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The kind of fruit we bear through practice, bitter or sweet, depends not only on what we do but also on how we do it. When you arrive on your mat and sit to begin your practice, you might pause for a moment and ask how you can cultivate a friendship with yourself. How would your best friend speak to you at this moment? How might this person encourage you and bolster your confidence? How would she or he be honest with you in ways that did not leave you feeling diminished? If you are in pain, can you offer yourself the solace that a dear friend would generously give? If you are feeling joyful, can you be happy for yourself as a friend would be happy for you? The inner teacher has come to befriend you, and there is no part of you that is undeserving of this friendship. If our personal practice becomes of time of self-coercion and self-belittlement, each time we practice we leave a negative imprint and this makes it all the harder to come to the mat the next day. When we offer ourselves unqualified compassion, we start to make positive associations with our practice time. We become the kind of person we'd like to hang out with.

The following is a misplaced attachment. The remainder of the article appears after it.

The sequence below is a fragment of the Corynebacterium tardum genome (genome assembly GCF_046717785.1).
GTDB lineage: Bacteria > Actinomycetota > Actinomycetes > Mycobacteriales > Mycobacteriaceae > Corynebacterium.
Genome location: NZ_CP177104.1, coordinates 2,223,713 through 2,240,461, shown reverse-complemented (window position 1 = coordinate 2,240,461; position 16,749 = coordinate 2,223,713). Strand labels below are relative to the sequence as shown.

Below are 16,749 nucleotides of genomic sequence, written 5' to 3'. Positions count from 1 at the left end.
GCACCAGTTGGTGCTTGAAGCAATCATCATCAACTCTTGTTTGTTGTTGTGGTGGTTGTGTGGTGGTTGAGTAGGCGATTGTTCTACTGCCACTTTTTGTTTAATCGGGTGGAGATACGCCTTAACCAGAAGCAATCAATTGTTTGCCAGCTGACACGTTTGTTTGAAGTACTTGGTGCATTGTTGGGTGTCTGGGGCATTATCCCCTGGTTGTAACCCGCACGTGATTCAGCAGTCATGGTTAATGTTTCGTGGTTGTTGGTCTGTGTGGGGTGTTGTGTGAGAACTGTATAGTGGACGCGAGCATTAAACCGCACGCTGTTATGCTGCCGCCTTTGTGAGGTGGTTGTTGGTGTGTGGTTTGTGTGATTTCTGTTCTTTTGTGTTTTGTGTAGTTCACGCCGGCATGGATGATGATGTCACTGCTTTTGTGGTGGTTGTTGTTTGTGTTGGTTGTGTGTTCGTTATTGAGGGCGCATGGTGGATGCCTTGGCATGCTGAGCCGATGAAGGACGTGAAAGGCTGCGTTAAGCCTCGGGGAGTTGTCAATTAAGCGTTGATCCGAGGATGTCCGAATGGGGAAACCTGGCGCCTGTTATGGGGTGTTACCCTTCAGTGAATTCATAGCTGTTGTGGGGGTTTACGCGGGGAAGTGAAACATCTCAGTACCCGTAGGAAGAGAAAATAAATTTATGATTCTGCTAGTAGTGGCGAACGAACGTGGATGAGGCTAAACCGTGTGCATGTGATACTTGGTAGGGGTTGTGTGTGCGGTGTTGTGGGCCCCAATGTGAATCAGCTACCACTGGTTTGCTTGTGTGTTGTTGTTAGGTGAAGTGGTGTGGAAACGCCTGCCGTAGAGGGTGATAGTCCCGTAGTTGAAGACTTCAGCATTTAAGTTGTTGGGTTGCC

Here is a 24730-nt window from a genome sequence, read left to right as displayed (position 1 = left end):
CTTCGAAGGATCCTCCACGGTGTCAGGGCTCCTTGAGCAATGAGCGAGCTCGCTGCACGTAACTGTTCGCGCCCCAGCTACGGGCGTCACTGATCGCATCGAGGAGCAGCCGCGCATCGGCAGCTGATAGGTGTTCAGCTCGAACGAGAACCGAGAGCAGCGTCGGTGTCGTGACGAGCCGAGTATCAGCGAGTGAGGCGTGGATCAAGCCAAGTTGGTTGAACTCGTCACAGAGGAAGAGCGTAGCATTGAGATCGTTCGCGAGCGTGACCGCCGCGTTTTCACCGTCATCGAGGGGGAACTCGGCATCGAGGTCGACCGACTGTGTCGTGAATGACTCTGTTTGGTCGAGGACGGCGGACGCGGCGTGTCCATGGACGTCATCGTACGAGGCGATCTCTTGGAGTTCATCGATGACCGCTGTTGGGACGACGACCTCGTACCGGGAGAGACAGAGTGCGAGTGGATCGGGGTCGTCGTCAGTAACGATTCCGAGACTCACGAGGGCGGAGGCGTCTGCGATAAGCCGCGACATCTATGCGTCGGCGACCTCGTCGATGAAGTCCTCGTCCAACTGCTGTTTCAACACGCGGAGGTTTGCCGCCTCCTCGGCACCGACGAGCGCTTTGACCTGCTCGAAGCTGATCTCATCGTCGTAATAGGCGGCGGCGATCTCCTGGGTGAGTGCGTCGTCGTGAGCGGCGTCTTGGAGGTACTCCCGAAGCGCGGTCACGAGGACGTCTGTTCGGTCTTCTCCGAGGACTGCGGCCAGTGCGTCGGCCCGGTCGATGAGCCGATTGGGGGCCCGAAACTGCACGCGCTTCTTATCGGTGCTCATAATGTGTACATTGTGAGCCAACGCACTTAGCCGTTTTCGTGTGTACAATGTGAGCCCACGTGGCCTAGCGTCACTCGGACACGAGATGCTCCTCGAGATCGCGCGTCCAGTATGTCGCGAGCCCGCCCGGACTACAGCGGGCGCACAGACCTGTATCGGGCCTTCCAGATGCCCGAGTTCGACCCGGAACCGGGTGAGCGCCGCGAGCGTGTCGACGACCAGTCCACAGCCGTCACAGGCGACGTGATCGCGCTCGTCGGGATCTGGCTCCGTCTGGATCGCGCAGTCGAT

- Donna Farhi, from Bringing Yoga to Life
For additional support in cultivating an unconditional love and compassion for yourself in your personal practice, consider incorporating Padma Mudra into your practice for a time, and see what shifts may follow: